My aunt was a flight attendant onboard one of the airplanes destined to hit the Pentagon. They kept her flight grounded when they heard about the attacks. It was confirmed that plane was supposed to be hijacked.
I was in-training on a small aircraft. Normally, there is only one flight attendant, but luckily it wasn’t just me. A passenger of size boarded our plane and tried to use the lavatory before we left. He couldn’t get all the way in (to be fair, it is really small). The pilots offered to hold the plane a couple of minute so that he could head back into the terminal and use that bathroom. He said no, and after checking a couple more times with him, we took off. About 45 mins in, I was walking by and he asked how much longer the flight was. I told him 45 more mins, and we would be on the ground. He said he didn’t think he could wait. I didn’t really know what to say. He decided to give the lavatory another shot. My trainer was super professional and handled the whole thing. She closed the curtain and asked me to hand her newspapers and some sick bags. Basically, he took a dump in the galley into some bags. I just tried to chat with some of the other people and hope that they didn’t notice what was going on. When he was done, we had to sanitize the galley and throw away all the food and drinks that were out. We had another leg with this guy, and he was joking around and talking like nothing out of the ordinary had just happened.
One time, a guy tried to bribe me with 20 USD to smoke on the plane. I obviously said no and kept a close eye on him the entire flight.
I’m not a flight attendant, but my uncle was one at Trans World Airlines for 35 years.
When someone dies overseas, there are a lot of steps that are taken to get the body back to the States. You have the preferred option of going through this long process, or you can put them in a coat bag, hang them on a very strong hanger, and place said coat bag into the coat closet.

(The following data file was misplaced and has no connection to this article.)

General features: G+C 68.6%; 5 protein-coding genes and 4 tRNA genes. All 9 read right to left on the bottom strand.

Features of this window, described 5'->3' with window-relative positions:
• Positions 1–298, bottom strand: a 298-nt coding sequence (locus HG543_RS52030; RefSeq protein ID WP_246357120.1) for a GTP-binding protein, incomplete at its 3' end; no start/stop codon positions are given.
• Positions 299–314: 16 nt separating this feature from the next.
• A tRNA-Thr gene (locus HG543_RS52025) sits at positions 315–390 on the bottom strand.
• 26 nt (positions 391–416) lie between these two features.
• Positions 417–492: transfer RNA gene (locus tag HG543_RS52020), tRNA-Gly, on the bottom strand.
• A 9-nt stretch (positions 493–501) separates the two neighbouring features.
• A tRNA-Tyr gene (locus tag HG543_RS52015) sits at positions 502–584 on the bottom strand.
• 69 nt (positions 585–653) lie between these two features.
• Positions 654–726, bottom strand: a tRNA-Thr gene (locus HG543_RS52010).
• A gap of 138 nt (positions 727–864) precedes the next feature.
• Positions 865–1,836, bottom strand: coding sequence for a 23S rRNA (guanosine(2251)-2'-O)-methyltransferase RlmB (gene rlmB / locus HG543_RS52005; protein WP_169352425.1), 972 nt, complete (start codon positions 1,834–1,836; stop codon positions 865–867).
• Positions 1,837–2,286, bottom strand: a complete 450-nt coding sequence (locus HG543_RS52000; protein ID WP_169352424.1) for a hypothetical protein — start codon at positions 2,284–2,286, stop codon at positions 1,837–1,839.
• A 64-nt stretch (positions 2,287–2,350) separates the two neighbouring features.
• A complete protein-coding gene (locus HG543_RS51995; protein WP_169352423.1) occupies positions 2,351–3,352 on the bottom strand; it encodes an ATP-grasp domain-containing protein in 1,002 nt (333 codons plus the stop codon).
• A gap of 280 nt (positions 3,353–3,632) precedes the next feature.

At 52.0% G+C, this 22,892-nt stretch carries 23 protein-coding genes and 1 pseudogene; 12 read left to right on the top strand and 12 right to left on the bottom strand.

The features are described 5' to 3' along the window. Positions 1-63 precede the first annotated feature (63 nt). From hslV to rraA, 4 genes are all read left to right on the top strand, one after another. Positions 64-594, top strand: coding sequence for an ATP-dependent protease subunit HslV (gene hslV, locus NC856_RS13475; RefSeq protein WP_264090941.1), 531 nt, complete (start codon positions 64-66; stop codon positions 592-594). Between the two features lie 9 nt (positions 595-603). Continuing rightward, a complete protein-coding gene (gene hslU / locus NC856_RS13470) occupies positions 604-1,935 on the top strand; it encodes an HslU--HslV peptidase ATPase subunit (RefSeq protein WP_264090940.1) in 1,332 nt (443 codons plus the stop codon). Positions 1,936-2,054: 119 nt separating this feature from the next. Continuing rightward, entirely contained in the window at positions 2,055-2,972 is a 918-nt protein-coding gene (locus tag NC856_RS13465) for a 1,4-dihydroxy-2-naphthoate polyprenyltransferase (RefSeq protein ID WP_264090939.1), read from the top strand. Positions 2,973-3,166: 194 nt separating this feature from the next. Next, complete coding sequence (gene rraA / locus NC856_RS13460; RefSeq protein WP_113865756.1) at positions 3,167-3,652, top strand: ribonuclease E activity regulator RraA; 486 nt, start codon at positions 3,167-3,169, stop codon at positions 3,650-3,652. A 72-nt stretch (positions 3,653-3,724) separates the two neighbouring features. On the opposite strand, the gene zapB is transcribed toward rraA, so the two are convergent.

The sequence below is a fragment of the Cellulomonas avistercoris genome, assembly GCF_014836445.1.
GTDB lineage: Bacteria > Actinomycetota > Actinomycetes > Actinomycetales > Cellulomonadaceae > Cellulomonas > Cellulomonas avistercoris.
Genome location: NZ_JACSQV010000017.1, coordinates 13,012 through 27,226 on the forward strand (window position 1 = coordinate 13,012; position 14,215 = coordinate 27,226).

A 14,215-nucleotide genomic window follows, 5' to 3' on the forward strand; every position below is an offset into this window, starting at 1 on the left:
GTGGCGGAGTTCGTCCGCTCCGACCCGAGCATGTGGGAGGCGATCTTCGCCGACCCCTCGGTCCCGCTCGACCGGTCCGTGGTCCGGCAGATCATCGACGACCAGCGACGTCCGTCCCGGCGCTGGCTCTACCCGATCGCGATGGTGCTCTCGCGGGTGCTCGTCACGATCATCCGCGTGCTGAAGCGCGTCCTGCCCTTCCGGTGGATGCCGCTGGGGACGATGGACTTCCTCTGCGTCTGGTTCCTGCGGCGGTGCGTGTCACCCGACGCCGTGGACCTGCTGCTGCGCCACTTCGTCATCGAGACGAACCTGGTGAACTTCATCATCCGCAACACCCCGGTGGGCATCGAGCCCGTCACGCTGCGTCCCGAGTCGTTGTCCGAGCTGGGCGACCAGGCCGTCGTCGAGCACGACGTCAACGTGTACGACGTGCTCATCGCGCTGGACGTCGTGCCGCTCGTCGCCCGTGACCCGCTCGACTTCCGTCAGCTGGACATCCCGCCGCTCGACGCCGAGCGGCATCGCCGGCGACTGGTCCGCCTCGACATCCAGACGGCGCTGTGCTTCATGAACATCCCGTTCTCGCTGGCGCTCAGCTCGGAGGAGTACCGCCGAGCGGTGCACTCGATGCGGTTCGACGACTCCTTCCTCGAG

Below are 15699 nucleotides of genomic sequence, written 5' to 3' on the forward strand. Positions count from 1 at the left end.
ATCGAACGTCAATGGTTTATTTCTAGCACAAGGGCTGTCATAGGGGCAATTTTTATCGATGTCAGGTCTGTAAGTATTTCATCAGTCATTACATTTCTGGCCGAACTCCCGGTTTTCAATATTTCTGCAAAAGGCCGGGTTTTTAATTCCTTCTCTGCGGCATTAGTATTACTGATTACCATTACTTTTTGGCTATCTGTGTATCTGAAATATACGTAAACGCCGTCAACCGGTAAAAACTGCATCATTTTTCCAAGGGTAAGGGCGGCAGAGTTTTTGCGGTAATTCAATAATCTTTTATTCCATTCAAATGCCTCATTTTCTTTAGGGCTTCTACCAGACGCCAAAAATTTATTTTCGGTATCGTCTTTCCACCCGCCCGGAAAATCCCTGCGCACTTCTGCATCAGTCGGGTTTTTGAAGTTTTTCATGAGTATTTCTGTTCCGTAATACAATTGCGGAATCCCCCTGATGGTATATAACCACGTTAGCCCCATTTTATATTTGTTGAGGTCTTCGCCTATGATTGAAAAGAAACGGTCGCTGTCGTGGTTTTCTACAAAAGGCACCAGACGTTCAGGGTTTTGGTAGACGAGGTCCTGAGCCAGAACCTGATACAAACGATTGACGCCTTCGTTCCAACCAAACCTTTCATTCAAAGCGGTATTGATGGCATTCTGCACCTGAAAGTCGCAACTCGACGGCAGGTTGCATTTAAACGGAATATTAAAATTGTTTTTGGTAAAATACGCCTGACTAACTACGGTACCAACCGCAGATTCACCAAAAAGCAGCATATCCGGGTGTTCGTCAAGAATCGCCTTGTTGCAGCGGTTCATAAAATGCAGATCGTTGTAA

Someone on my uncle’s flight decided to choose that latter option.
The plan would have worked had another flight attendant not opened the coat bag, which caused her to scream loud enough to cause a minor panic in the first class cabin.
The U.S. Customs was not thrilled.
I did a short stay in the brig with a guy. He was the only person I ever heard of being charged with “aggravated” UA (meaning AWOL). He was on restriction for something else and went to the smoke deck of the aircraft carrier and jumped to a buoy/pier since he couldn’t leave the quarterdeck. When he got caught back home, marshals brought him back through the airport in orange coveralls and leg chains. So, he started growling and barking at people.
Not a hardened criminal., more like your average class clown, but anyone who came near him in that airport probably thought he was.
My girlfriend’s mom was a flight attendant. Someone once tried to ask her to change their baby’s diaper.
I’m an ex travel agent, so I get to hear a lot of plane stories. The one is the one that sticks with me the most. It was about a man who was booked on a first class ticket. The flight was very full and, unfortunately, the plane had run out of “first class pyjamas”. Well now, that just wasn’t good enough, was it? This man made a HUGE fuss and absolutely refused to board the plane. He was very kindly offered a pair of “business class pyjamas,” but he outright refused them by saying they were “poor quality.” (It’s like comparing Calvin Klein to Armani, who really cares!) Anyway, in the end, the take off was delayed by 4 hours due to this man absolute refusal to board until the plane sourced him for the proper first class pyjamas.